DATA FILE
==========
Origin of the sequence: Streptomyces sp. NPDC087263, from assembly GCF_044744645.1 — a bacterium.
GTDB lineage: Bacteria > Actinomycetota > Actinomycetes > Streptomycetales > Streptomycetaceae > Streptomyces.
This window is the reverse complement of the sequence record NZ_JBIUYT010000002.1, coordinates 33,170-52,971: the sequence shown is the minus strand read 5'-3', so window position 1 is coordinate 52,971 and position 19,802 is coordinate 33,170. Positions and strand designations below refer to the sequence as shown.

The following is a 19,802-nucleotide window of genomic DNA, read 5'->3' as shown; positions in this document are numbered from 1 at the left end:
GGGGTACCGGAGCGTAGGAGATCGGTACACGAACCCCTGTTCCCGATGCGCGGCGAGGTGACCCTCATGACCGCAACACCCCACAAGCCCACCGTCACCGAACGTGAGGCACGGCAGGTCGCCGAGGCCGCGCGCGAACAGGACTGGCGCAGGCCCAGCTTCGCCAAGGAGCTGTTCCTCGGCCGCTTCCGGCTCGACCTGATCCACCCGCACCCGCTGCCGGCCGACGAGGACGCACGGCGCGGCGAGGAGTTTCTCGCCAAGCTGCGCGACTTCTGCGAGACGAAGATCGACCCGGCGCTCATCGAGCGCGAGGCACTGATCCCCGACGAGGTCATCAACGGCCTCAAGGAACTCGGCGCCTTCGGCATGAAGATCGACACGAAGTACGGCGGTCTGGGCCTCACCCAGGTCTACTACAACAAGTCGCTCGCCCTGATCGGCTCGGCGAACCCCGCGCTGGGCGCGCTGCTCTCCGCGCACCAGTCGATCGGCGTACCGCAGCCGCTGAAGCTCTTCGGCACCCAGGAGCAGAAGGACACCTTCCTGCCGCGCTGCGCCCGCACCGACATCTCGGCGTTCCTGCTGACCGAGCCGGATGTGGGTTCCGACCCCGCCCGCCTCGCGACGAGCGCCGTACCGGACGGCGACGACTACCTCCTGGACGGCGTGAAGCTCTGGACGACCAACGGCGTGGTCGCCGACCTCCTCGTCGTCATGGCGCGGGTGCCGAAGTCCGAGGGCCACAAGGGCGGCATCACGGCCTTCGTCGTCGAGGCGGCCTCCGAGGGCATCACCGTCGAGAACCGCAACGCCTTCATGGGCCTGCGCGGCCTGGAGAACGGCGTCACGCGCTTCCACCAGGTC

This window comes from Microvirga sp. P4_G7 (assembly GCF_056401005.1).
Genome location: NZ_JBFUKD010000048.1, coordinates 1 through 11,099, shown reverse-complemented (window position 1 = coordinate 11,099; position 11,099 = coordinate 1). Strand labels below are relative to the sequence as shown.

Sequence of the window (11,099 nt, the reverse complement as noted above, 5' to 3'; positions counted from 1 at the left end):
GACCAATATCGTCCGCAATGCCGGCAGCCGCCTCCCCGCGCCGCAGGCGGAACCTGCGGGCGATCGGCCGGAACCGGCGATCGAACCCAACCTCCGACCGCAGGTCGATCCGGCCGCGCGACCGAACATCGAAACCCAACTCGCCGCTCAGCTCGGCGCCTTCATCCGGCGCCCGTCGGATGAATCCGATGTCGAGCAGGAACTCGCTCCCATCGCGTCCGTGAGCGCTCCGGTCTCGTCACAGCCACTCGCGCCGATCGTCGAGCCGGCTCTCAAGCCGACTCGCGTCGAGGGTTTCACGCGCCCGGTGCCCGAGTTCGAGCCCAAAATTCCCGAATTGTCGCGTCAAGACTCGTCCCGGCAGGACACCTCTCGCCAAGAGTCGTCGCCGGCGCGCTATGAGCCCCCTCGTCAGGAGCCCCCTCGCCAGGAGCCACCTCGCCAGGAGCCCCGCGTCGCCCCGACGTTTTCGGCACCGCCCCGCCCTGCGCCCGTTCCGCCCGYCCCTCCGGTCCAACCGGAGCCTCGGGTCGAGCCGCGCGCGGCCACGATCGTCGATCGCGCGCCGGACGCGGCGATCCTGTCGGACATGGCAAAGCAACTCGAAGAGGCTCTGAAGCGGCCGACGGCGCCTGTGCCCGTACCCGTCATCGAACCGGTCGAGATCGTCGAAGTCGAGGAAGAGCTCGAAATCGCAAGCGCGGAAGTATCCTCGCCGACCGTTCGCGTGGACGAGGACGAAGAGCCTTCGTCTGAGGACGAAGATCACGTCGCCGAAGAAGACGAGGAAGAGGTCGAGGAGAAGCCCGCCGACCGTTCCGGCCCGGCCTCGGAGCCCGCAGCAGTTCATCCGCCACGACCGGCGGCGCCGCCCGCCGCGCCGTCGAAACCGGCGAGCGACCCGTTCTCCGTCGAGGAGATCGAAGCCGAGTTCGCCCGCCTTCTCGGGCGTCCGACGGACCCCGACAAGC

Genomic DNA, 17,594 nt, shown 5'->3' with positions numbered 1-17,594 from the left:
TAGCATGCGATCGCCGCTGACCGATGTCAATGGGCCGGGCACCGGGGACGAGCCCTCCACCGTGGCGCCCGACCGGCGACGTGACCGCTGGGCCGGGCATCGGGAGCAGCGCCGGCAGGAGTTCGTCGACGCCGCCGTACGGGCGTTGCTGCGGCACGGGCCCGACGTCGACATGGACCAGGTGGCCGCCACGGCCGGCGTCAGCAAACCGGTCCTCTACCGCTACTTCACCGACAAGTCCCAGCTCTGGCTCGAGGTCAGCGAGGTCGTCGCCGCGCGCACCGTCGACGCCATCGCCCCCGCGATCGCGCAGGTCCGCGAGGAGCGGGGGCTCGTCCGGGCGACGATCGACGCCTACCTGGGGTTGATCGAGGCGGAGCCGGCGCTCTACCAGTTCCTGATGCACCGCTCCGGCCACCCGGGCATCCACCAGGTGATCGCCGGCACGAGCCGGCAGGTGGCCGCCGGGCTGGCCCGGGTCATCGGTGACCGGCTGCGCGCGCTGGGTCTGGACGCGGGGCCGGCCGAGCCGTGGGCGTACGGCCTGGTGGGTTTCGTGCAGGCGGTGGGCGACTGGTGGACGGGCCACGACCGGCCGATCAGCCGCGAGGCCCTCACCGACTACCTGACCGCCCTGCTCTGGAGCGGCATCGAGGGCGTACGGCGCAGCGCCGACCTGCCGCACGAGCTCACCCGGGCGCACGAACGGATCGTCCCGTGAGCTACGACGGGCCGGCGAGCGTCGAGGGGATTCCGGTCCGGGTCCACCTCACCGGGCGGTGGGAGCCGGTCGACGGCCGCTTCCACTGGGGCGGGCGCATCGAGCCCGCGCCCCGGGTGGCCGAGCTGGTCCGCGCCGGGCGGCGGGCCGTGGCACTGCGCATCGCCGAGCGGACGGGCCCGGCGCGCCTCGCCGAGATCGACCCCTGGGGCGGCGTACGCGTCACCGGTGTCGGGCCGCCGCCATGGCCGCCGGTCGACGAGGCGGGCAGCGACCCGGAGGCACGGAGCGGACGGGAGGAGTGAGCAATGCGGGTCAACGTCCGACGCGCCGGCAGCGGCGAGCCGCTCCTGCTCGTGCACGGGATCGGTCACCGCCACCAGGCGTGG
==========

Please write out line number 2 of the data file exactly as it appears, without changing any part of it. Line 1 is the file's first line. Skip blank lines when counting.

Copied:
GTDB lineage: Bacteria > Actinomycetota > Actinomycetes > Streptomycetales > Streptomycetaceae > Streptomyces.